THE CONJURING Oh, it’s a delight to see Emmy nominee Vera Farmiga (Bates Motel) here alongside Patrick Wilson in one of the more effective mystery/horror thrillers of late. The duo star as a team of paranormal investigators who meet their match in an unearthly presence haunting a farmhouse in the American South. James Wan (Saw; Insidious) directs. This could be one of the most haunting and well-executed horror films of the decade. Lili Taylor and Ron Livingston co-star. Based on real-life events. (R) 112 minutes. (★★★1/2)—Greg Archer

DESPICABLE ME 2 Steve Carrey returns as the voice of ex-super villain Gru, back for another adventure with his girls and his army of comic Minions in this 3D family comedy from Chris Renaud & Pierre Coffin. Kristen Wiig, Miranda Cosgrove, Russell Brand, Ken Jeong, Steve Coogan, Moises Arias, and Al Pacino contribute voices. (PG) 98 minutes.

FRUITVALE STATION A powerful film and one that should not be missed. Fruitvale Station dramatizes the last day in the life of Oscar Grant, the real-life human who was infamously shot and killed by a transit police officer in the Bay Area a few years ago.The shooting of the 22-year-old by the jittery officer at a BART station come at a time when racial issues have escalating in the aftermath of the George Zimmerman trial. From beginning to end it sizzles with brooding, hypnotic intensity. Watch newcomer Michael B. Jordan as he looses himself in this role. Octavia Spencer, Melonie Diaz and Kevin Durand co-star for East Bay native/director Ryan Coogler. (R) 90 minutes. Starts Friday. (★★★★)—Greg Archer

GIRL MOST LIKELY Kristen Wiig stars in this edgy comedy as a New York playwright experiencing a decline in popularity who's forced to move back in with her mom (Annette Bening) and her kid brother back in Jersey. Darren Criss, Matt Dillon, and Christopher Fitzgerald co-star for co-director Shari Springer Berman and Robert Pulcini (American Splendor). (PG-13) 103 minutes.

THE HEAT Sandra Bullock and Melissa McCarthy are wonderful comedic forces in this enjoyable romp. True, McCarthy often gets the best lines, but it’s nice to Bullock back in a light-hearted role that actually works for her. Like most films coming out of Hollywood these days—those designed for mass audiences—the script indulges in a number escapades that are played over the top when it isn’t necessary to do so. Still, this is a thoroughly fun outing as Bullock, an uptight FBI special agent, joins forces with McCarthry, a street-smart Boston cop, to take down a mysterious drug kingpin. Demian Bichir and Marlon Wayans co-star for director Paul Feig (Bridesmaids) directs. (R) 117 minutes. (★★★)—Greg Archer

THE HUNT A child's remark brings lives to the brink of ruin in Danish filmmaker Thomas Vinterberg's complex drama, set in the fascinating twilight zone between acute moral responsibility and witch-hunting. Not a lot happens in the narrative except ordinary people going about their lives, but because the focus is on the ever-unpredictable vagaries of human nature, the film plays like a compelling, edge-of-your-seat thriller. The great Mads Mikkelsen gives a performance of astonishing force and subtlety as the wrongly-accused protagonist, while Vinterberg's plot takes many unexpected detours as the story plays out, engrossing to the very end. (R) 115 minutes. In Danish with English subtitles. (★★★1/2)—Lisa Jensen.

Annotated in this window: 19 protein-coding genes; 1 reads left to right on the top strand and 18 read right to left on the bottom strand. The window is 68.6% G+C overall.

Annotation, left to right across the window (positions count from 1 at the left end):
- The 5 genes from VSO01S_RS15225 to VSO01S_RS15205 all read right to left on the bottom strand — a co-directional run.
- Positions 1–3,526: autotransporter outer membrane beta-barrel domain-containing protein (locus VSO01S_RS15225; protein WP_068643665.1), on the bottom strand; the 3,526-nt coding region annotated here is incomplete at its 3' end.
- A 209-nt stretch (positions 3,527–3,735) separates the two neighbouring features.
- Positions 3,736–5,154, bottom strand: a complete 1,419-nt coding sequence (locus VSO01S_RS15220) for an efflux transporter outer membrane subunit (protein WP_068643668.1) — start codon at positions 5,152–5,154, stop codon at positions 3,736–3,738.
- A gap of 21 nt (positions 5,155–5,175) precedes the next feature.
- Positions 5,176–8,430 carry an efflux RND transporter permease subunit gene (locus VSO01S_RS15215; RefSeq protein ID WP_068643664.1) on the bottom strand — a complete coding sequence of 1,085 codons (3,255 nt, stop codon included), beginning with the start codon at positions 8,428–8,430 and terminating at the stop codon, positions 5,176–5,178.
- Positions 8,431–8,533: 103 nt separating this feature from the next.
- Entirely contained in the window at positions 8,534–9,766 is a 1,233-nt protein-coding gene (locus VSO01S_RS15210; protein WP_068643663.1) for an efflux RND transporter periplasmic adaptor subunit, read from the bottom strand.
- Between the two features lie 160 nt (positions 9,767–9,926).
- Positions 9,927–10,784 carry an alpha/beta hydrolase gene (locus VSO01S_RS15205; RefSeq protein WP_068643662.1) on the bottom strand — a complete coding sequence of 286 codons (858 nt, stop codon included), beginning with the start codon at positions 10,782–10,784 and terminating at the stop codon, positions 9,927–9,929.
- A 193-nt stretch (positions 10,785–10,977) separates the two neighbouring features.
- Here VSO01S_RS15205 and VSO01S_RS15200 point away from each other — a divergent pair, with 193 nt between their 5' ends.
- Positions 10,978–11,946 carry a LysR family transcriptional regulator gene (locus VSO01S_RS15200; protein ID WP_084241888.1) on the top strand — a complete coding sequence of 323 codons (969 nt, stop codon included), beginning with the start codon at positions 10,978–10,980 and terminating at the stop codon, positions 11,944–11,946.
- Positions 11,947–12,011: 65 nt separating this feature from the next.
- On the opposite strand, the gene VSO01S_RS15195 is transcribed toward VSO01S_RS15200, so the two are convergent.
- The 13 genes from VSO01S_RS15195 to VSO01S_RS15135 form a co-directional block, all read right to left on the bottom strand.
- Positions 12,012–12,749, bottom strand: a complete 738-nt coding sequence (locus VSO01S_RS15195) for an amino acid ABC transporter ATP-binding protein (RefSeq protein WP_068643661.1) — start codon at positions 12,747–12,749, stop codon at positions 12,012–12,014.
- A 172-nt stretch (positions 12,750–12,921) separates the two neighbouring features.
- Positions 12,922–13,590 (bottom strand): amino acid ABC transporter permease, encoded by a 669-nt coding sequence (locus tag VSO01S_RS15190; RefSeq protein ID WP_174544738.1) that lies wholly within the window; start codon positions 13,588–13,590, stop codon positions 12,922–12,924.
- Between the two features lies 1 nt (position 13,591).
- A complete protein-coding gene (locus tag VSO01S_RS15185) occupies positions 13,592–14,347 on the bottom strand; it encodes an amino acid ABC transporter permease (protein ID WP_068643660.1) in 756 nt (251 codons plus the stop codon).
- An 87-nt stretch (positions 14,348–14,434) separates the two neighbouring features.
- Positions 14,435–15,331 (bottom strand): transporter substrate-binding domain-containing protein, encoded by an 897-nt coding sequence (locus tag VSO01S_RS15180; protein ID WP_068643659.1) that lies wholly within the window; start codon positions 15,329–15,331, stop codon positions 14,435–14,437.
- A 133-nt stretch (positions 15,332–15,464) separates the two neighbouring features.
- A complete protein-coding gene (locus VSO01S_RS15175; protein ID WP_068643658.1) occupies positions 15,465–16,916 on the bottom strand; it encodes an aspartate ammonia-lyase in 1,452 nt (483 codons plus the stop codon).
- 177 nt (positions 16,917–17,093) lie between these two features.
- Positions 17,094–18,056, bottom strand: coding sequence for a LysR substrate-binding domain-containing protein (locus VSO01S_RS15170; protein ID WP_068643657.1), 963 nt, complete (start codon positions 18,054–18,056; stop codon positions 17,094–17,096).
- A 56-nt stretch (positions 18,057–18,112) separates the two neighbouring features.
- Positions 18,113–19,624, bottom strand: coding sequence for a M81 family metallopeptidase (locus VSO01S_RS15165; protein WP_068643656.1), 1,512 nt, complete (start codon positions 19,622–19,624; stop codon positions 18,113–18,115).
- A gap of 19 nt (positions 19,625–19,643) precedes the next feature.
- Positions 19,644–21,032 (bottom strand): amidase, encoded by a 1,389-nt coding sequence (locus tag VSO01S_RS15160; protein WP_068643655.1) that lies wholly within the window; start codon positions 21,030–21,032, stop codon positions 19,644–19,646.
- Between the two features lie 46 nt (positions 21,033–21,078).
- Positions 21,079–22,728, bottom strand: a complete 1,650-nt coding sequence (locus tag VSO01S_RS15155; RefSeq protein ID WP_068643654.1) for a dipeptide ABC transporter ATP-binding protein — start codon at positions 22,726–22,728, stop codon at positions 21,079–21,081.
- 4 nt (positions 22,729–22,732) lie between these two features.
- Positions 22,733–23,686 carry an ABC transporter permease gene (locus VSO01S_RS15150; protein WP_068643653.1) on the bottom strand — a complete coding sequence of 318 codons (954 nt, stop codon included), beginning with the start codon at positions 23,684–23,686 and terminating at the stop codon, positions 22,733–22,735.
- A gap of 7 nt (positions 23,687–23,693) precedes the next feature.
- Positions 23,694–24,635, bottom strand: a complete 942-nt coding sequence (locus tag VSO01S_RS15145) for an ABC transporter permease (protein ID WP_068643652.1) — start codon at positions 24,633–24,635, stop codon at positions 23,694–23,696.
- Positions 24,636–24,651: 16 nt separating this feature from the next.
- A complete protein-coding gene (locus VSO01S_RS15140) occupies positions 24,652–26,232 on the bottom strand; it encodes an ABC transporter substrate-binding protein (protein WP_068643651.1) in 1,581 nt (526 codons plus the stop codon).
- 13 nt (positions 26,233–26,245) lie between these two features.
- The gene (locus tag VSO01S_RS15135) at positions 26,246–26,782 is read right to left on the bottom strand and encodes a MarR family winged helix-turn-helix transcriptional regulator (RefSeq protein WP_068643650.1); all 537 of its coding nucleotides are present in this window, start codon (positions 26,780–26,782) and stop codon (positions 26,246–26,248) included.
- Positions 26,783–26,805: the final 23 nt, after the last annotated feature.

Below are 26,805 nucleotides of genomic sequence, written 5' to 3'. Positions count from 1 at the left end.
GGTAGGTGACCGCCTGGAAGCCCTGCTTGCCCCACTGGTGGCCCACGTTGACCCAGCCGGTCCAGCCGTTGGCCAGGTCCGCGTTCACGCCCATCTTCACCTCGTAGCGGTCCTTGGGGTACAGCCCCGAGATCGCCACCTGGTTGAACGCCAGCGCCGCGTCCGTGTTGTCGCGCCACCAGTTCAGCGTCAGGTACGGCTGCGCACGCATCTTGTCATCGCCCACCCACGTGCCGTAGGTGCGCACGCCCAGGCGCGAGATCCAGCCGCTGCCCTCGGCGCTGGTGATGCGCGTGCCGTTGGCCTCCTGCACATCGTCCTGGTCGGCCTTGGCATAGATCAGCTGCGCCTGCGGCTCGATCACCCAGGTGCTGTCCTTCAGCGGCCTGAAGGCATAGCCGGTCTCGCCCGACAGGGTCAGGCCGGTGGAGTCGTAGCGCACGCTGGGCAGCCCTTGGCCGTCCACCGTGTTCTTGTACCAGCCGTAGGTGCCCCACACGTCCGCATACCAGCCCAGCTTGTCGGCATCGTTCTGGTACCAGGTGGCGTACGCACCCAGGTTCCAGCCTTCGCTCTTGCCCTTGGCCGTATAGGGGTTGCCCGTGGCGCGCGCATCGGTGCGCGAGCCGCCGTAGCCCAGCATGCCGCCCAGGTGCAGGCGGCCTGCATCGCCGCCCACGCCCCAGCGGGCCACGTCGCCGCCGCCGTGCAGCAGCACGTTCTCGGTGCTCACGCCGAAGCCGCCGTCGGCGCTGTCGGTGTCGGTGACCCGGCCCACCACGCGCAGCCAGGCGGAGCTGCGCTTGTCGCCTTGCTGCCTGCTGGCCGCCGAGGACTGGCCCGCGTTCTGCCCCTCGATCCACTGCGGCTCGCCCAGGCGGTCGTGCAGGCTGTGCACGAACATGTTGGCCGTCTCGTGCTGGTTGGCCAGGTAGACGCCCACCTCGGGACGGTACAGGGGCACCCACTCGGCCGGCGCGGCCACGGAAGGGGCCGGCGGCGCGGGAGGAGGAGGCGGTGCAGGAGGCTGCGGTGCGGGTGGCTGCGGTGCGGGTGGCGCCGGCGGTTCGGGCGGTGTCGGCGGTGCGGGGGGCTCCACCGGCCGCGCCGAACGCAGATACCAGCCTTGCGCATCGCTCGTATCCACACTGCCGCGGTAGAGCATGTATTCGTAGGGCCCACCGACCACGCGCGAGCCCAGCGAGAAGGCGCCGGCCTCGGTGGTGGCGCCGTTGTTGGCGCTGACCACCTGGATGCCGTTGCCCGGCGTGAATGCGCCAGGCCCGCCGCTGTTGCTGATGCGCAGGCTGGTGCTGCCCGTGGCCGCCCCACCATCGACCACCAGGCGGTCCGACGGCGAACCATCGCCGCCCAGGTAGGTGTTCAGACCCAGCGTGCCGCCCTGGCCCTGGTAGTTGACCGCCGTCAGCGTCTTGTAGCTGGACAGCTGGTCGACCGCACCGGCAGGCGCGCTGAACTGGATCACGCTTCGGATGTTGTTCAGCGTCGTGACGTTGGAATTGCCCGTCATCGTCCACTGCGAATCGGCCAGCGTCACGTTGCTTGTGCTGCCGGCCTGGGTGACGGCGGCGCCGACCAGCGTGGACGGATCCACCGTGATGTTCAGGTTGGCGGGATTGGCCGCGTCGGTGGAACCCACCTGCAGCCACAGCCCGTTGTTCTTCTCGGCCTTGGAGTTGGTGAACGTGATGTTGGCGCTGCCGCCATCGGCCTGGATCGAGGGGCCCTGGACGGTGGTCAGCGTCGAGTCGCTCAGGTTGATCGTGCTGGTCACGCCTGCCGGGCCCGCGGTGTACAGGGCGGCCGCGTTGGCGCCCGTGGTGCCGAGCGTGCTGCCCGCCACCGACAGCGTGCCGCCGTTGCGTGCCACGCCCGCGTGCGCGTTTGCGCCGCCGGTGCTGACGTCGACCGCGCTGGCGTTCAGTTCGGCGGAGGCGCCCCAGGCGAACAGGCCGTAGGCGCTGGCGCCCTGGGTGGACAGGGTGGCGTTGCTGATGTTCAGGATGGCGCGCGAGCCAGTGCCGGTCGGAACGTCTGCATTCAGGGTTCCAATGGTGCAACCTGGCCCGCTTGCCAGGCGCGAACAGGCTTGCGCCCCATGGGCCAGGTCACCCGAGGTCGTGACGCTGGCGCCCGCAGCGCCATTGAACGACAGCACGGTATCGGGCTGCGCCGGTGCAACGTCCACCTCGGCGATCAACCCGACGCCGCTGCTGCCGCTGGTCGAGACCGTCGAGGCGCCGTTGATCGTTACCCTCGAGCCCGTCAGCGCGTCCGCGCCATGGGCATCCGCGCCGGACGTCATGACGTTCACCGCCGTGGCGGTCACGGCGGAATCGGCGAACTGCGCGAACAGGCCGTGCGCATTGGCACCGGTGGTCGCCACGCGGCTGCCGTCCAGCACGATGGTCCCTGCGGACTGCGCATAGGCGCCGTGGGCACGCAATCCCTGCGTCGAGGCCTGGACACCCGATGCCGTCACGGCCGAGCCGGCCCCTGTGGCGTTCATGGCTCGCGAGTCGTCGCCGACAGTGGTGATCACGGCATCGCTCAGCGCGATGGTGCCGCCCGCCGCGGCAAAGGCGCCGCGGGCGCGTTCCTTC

THE TO-DO LIST What a fun turn for Aubrey Plaza. The young star headlines this effective comedy that feels a bit like American Pie Meets Porky’s infused with estrogen. Still, somehow it works on you and manages to evoke some real heart. Plaza stars as a studious class valedictorian who enlists a group of offbeat pals to assist her in amping up her sexual prowess the summer before college. Prim and proper as she was in school, seems she missed out on a lot of fun the others were having in the exploration department. The film takes place in 1993 and writer/director Maggie Carey peppers it with bits of humor that befit the day—the arrival of “electronic mail” and such. Johnny Simmons, Bill Hader, Alia Shawkat, and Sarah Steele make up some of the fine supporting cast. The film could have used another five to 10 minutes to infuse even more heartbut overall, it’s refreshing to see a comedy about females capable of taking charge and running the show. (R) (★★1/2)—Greg Archer

THE LONE RANGER Gore Verbinski and his PotC scriptwriters have no idea how to maintain a consistent tone, tell a coherent story, or develop characters we care about; they ought to be making amusement park rides, not movies. Armie Hammer is stuck playing a dull-witted, square-jawed prig. Johnny Depp can be fun as Tonto, if you tune out the overcooked plot about ruthless railroad men vs. vicious outlaws vs. noble Indians and view his performance as an homage to the deadpan physical slapstick of Buster Keaton and Harold Lloyd. But these characters dislike and mistrust each other, and the juxtaposition of comedy and tragedy is not well integrated, so the movie doesn't feel more resonant, just schizoid. Heartless, overlong and crammed with gigantic stunts, this isn't a thrill ride, it's an endurance test. (PG-13) 149 minutes. (★★)—Lisa Jensen.

MONSTERS UNIVERSITY Part frat house comedy, part Hunger Games, with a soupcon of Hogwarts, this prequel to the Pixar/Disney 2001 animated blockbuster, Monsters Inc., delivers some engaging messages with a very light touch. We meet plucky little green cyclops, Mike (Billy Crystal) and big, shambling fur-ball, Sulley (John Goodman) as rival students in their college "Scarer" program, in a family-friendly tale of friendship, destiny, diversity, and higher education, told with maximum humor and heart. Best new character is Dean Hardscrabble, a centipede-like reptile with enormous red dragon wings and a fine, chilly voice provided by Helen Mirren. (G) 104 minutes. (★★★)—Lisa Jensen.